Hellmann named leader in environmental science
Kristen Durbin | Friday, April 1, 2011
Notre Dame added another achievement to its sustainability list when Jessica Hellmann, professor of biological sciences, was named a 2011 Leopold Leadership Fellow last month.
Based out of Stanford University’s Woods Institute for the Environment, the Aldo Leopold Leadership Program recognizes twenty prominent environmental scientists as fellows each year with the support of the David and Lucile Packard Foundation.
Hellmann, who was instrumental in the creation of the University’s new Environmental Change Initiative (ECI), was informed of her recognition as a fellow in December after applying for the program early last year. She said the Leopold fellowship will help the non-scientific community understand her research.
“In my PhD studies and time as a professor, I learned how to collect data, teach, write scientific papers and mentor students, but no one taught me how to talk to a member of Congress,” she said. “This program is a neat opportunity to get specialized training that I wouldn’t normally get as a scientist.”
The fellows attend two weeklong intensive training sessions that aim to improve their leadership and communication skills by participating in mock Congressional hearings, speaking with actual non-governmental organizations and policymakers and interacting with the media, Hellmann said.
“The program is much more than an award, it’s a training program,” Hellmann said. “Once you’re identified as a leader who is working on leading research, you need help articulating and explaining your work to the public and to policymakers.
“There’s a large gap between the public understanding of science and what science is figuring out,” she said. “We need the public to appreciate science, but scientists also need to reach out to them to explain what we do because it can be useful in creating policy changes.”
Hellmann said her recognition further establishes Notre Dame as a both a prominent research university and a leader in environmental science and sustainability.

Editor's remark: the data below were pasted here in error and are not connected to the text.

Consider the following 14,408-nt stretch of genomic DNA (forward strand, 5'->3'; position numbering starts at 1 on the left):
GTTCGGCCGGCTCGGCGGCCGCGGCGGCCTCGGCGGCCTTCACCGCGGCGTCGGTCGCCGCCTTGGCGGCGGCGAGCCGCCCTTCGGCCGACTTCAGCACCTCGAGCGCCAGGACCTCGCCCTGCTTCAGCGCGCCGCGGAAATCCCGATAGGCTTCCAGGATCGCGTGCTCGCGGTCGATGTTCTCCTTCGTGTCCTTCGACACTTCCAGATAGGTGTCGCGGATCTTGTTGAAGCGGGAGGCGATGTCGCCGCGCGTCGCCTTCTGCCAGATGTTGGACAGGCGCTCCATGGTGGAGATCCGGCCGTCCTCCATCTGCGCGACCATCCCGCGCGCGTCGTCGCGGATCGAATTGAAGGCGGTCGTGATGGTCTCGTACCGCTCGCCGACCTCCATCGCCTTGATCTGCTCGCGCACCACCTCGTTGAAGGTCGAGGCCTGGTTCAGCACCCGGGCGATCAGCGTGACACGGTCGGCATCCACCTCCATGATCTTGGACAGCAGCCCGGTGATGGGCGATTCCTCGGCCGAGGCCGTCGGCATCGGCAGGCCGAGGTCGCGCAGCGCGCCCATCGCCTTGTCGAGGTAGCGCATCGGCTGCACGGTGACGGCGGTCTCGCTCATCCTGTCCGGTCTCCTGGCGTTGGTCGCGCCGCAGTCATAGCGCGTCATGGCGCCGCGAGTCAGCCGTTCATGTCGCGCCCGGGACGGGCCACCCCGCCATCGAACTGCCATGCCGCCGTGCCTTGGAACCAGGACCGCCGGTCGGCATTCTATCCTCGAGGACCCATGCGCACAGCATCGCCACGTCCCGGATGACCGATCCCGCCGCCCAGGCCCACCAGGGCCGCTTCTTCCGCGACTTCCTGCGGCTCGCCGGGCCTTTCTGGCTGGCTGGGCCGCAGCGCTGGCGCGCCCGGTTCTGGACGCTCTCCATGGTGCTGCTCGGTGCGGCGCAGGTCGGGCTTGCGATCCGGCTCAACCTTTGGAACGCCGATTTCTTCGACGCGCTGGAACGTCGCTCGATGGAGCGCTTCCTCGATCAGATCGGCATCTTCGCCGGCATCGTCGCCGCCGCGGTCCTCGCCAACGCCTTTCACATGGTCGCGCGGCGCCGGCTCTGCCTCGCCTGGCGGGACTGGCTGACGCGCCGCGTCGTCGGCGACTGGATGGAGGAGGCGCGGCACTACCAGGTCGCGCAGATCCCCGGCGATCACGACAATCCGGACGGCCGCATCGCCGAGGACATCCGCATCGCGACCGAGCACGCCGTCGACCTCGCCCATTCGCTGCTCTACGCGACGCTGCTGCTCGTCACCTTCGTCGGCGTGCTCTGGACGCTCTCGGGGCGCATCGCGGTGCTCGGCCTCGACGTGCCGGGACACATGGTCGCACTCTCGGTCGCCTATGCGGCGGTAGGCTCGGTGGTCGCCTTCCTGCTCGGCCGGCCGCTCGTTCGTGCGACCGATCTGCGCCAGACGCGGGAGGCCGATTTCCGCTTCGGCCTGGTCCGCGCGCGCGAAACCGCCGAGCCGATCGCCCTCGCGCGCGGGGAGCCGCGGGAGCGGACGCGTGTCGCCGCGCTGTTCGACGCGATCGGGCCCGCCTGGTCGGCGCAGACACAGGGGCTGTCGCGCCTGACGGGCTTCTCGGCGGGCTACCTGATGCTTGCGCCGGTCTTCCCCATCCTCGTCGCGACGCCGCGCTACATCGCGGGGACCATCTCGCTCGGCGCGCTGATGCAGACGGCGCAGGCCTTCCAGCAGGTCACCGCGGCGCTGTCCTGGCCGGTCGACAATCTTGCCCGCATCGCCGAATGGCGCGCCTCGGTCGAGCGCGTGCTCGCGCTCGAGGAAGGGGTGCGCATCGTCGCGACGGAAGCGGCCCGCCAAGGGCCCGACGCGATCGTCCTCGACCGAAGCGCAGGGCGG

“One of our growing missions as an institution, especially in the College of Science, is to take science and make the work we do relevant to society,” she said.
Hellmann and her colleague, biological sciences professor David Lodge, are Notre Dame’s Leopold fellows, and they both have active roles in the newly minted ECI. One of the ECI’s primary goals is to translate science to the public in order to effect change in sustainability policies, Hellmann said.
“We want to influence the public to make better, science-informed decisions and to manage natural resources more intelligently and efficiently,” Hellmann said. “We’ll be able to use the information from this leadership program to look at sustainability from an interdisciplinary perspective.”
The new Sustainability minor, which will be offered to students beginning in fall 2011, arose from an ECI working group headed by Hellmann. She said her Leopold fellowship experience would affect her role in educating students about sustainability.
“Sustainability is all about finding the appropriate balance of resource use that defines the quality of life and allows us to preserve nature for future generations,” she said. “Some policies sound great scientifically, but it’s important to understand how those ideas could work socially as well.”
Hellmann said she hopes the program will help her publicize her research examining the impact of climate change on endangered and culturally and economically important species, especially butterflies, and how these species adapt to environmental changes.
“One of the cornerstones of my research is discovering adaptation strategies for species to deal with the negative effects of environmental changes,” Hellmann said. “We have to figure out what the effects of these changes are, where they are the strongest, which species will adapt well to change and which ones will have a hard time.”
Examining the effects of climate change and increased urbanization on specific ecosystems can allow scientists to develop methods for helping important species survive and slowing the movement of invasive species, Hellmann said. This field of research can have major implications for the future of the planet and the species that inhabit it.
“Environmental issues, including climate change, represent some of the biggest challenges the young adult generation will face because the world is changing in profound and rapid ways,” Hellmann said.
Hellmann will expand on her current research when she spends the 2011-2012 academic year on sabbatical at the Notre Dame Institute for Advanced Study to work on a book about helping nature deal with climate change.